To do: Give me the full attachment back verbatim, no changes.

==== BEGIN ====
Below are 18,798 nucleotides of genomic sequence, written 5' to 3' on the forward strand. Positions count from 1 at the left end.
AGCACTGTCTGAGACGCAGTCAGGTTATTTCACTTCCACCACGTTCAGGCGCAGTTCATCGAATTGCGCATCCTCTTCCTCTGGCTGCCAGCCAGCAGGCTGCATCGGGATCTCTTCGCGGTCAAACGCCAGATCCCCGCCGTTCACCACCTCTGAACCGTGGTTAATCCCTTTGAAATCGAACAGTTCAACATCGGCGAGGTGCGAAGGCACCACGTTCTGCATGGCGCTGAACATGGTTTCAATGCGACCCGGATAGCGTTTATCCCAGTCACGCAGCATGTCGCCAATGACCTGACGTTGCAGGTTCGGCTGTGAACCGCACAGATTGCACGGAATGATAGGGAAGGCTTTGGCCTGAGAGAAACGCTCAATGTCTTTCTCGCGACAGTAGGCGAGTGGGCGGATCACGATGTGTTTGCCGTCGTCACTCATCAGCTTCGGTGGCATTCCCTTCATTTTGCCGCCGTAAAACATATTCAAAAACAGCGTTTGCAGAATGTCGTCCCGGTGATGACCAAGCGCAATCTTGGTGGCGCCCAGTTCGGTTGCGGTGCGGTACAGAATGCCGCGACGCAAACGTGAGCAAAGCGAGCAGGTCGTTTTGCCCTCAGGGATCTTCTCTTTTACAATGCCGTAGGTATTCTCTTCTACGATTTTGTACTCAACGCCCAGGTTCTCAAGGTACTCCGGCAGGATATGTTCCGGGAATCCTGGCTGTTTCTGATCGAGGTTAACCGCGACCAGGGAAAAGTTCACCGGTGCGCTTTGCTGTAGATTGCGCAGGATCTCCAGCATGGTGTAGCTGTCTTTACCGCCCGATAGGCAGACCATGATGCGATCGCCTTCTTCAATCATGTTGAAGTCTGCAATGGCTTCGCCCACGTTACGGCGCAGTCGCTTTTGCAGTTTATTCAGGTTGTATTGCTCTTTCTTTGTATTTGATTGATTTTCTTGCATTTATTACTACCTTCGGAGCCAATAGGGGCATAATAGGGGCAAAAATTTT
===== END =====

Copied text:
Below are 18,798 nucleotides of genomic sequence, written 5' to 3' on the forward strand. Positions count from 1 at the left end.
AGCACTGTCTGAGACGCAGTCAGGTTATTTCACTTCCACCACGTTCAGGCGCAGTTCATCGAATTGCGCATCCTCTTCCTCTGGCTGCCAGCCAGCAGGCTGCATCGGGATCTCTTCGCGGTCAAACGCCAGATCCCCGCCGTTCACCACCTCTGAACCGTGGTTAATCCCTTTGAAATCGAACAGTTCAACATCGGCGAGGTGCGAAGGCACCACGTTCTGCATGGCGCTGAACATGGTTTCAATGCGACCCGGATAGCGTTTATCCCAGTCACGCAGCATGTCGCCAATGACCTGACGTTGCAGGTTCGGCTGTGAACCGCACAGATTGCACGGAATGATAGGGAAGGCTTTGGCCTGAGAGAAACGCTCAATGTCTTTCTCGCGACAGTAGGCGAGTGGGCGGATCACGATGTGTTTGCCGTCGTCACTCATCAGCTTCGGTGGCATTCCCTTCATTTTGCCGCCGTAAAACATATTCAAAAACAGCGTTTGCAGAATGTCGTCCCGGTGATGACCAAGCGCAATCTTGGTGGCGCCCAGTTCGGTTGCGGTGCGGTACAGAATGCCGCGACGCAAACGTGAGCAAAGCGAGCAGGTCGTTTTGCCCTCAGGGATCTTCTCTTTTACAATGCCGTAGGTATTCTCTTCTACGATTTTGTACTCAACGCCCAGGTTCTCAAGGTACTCCGGCAGGATATGTTCCGGGAATCCTGGCTGTTTCTGATCGAGGTTAACCGCGACCAGGGAAAAGTTCACCGGTGCGCTTTGCTGTAGATTGCGCAGGATCTCCAGCATGGTGTAGCTGTCTTTACCGCCCGATAGGCAGACCATGATGCGATCGCCTTCTTCAATCATGTTGAAGTCTGCAATGGCTTCGCCCACGTTACGGCGCAGTCGCTTTTGCAGTTTATTCAGGTTGTATTGCTCTTTCTTTGTATTTGATTGATTTTCTTGCATTTATTACTACCTTCGGAGCCAATAGGGGCATAATAGGGGCAAAAATTTT